A movie log formerly known as Bookishness / By Charles Matthews

"Dazzled by so many and such marvelous inventions, the people of Macondo ... became indignant over the living images that the prosperous merchant Bruno Crespi projected in the theater with the lion-head ticket windows, for a character who had died and was buried in one film and for whose misfortune tears had been shed would reappear alive and transformed into an Arab in the next one. The audience, who had paid two cents apiece to share the difficulties of the actors, would not tolerate that outlandish fraud and they broke up the seats. The mayor, at the urging of Bruno Crespi, explained in a proclamation that the cinema was a machine of illusions that did not merit the emotional outbursts of the audience. With that discouraging explanation many ... decided not to return to the movies, considering that they already had too many troubles of their own to weep over the acted-out misfortunes of imaginary beings."
--Gabriel García Márquez, One Hundred Years of Solitude

Wednesday, December 23, 2015

Lost in Translation (Sofia Coppola, 2003)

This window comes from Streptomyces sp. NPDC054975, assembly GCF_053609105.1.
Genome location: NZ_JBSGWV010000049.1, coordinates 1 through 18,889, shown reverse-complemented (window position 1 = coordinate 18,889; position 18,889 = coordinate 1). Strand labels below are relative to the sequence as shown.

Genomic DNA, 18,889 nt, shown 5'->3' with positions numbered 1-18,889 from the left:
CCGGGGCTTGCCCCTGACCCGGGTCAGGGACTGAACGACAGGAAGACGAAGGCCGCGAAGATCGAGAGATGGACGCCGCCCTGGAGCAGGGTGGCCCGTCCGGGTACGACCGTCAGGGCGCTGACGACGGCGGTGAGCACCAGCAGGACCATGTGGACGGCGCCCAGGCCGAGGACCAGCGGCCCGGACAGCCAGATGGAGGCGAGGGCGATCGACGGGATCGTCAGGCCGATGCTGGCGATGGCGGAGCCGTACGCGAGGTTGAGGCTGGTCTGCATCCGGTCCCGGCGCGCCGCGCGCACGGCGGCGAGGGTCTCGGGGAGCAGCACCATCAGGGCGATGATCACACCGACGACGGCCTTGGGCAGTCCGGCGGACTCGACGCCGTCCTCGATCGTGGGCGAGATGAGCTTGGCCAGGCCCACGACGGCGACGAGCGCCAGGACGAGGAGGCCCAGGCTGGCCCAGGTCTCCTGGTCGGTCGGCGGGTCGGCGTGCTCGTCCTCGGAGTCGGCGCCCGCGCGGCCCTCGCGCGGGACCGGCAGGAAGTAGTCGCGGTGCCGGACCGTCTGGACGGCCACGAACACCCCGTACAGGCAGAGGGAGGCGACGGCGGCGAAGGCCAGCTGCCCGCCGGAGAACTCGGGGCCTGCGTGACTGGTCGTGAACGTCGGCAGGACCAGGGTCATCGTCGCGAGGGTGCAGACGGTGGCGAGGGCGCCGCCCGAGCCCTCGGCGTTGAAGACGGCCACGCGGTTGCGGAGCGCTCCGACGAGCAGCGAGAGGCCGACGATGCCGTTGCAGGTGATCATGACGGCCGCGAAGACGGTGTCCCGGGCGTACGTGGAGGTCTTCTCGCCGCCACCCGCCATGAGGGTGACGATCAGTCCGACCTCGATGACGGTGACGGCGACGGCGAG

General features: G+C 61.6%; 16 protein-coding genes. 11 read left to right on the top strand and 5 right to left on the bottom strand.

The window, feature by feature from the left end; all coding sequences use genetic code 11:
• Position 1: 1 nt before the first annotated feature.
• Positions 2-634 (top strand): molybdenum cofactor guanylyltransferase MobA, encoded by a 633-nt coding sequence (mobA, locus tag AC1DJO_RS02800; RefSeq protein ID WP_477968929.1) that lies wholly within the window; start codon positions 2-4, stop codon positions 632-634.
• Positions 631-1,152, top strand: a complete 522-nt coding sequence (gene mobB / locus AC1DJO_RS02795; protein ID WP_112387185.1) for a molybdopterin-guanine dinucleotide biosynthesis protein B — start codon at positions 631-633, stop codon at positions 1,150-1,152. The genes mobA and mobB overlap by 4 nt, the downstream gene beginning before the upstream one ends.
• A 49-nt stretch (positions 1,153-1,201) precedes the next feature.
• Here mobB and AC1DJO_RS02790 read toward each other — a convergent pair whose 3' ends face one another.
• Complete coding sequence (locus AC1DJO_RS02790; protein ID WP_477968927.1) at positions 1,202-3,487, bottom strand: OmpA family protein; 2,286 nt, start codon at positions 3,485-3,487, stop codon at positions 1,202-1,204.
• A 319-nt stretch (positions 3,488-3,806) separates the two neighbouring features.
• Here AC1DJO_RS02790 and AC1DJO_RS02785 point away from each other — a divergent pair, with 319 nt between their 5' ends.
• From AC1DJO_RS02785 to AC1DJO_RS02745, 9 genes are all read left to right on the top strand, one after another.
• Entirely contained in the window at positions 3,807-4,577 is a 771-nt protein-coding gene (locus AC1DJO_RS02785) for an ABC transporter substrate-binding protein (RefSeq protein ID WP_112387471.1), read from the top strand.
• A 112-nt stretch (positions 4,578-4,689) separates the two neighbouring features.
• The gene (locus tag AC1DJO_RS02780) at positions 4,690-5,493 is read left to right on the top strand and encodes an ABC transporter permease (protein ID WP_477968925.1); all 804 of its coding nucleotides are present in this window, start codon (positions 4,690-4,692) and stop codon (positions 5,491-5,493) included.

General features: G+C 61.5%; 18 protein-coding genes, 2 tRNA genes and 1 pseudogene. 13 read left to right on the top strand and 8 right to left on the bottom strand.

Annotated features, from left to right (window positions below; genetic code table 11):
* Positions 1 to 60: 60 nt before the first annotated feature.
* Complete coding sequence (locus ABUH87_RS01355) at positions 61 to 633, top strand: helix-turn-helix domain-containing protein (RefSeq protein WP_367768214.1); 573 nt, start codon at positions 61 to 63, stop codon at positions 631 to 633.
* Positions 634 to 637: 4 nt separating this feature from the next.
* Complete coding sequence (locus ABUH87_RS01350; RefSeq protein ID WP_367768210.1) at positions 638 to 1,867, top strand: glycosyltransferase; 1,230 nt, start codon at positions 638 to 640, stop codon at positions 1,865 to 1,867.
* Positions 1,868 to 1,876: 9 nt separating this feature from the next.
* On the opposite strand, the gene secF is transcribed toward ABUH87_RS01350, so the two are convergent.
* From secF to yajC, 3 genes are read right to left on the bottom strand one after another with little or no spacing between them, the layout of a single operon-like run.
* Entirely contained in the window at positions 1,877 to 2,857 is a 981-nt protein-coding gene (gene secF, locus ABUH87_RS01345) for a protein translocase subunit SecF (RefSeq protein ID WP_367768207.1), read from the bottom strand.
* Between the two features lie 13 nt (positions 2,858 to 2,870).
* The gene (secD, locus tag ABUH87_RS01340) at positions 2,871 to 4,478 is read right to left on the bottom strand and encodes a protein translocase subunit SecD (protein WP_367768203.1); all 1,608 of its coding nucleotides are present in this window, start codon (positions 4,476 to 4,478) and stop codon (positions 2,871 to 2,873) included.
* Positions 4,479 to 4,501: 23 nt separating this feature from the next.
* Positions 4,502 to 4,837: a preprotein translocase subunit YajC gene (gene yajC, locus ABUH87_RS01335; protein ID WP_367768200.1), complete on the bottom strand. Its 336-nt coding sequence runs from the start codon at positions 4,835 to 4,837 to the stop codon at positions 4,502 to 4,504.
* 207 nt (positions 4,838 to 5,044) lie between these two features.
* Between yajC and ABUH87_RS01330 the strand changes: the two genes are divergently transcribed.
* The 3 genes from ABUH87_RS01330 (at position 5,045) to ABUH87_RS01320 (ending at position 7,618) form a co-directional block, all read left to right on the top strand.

Lost in Translation currently has a 95 percent favorable rating on the Rotten Tomatoes Tomatometer and a 7.8 score on the IMDb rating system. It won Sofia Coppola an Oscar for best original screenplay and a nomination for best director, along with nominations for best picture and for Bill Murray as best actor. But I have to admit that it left me cold when I first saw it, and my opinion of it has warmed only somewhat since then. I grant its originality of concept and its effective use of Murray and co-star Scarlett Johansson, who was only 18 when the film was made, a major step in her career as a film actress. Murray and Johansson have a fine chemistry together that stops short of inducing the queasiness that might result from their age difference. Coppola effectively portrays the melancholy of these Americans lost in a lively, vibrant culture they can only glimpse superficially. But I can also sympathize with the Japanese critics who found its depiction of the people of Japan to be little short of caricature. I felt this most strongly in the scene, early in the film, in which someone sends a prostitute to the hotel room of Murray's character, and she demands that he "lip" her stockings. Much supposed hilarity ensues from the stereotype of the Japanese confusion of "l" and "r," which was funny when the Monty Python troupe performed "Erizabeth L," with such characters as "Sil Wartel Lareigh," but I think it falls flat here. Otherwise, Coppola evokes the experience most of us have felt in a country where we don't speak the language. Murray plays a film star, Bob Harris, in Tokyo to shoot a Suntory whiskey commercial with a Japanese director who gives complicated instructions that are reduced by a translator to little more than "turn and look at the camera." A New York Times article after the film opened revealed what the director is actually saying, but Coppola chose not to provide subtitles, leaving the non-Japanese-speaking audience as much in the dark as Bob Harris -- and in fact Bill Murray himself -- was. Coppola also subtly suggests what her characters might be feeling, without spelling it out for us, as when Charlotte (Johansson), who has been left on her own in Japan while her photographer husband (Giovanni Ribisi) travels about, visits a Buddhist temple in Kyoto where a wedding is taking place. But Coppola's lapses in control of the film's tone, as in the scene with the prostitute, are sometimes needlessly jarring.

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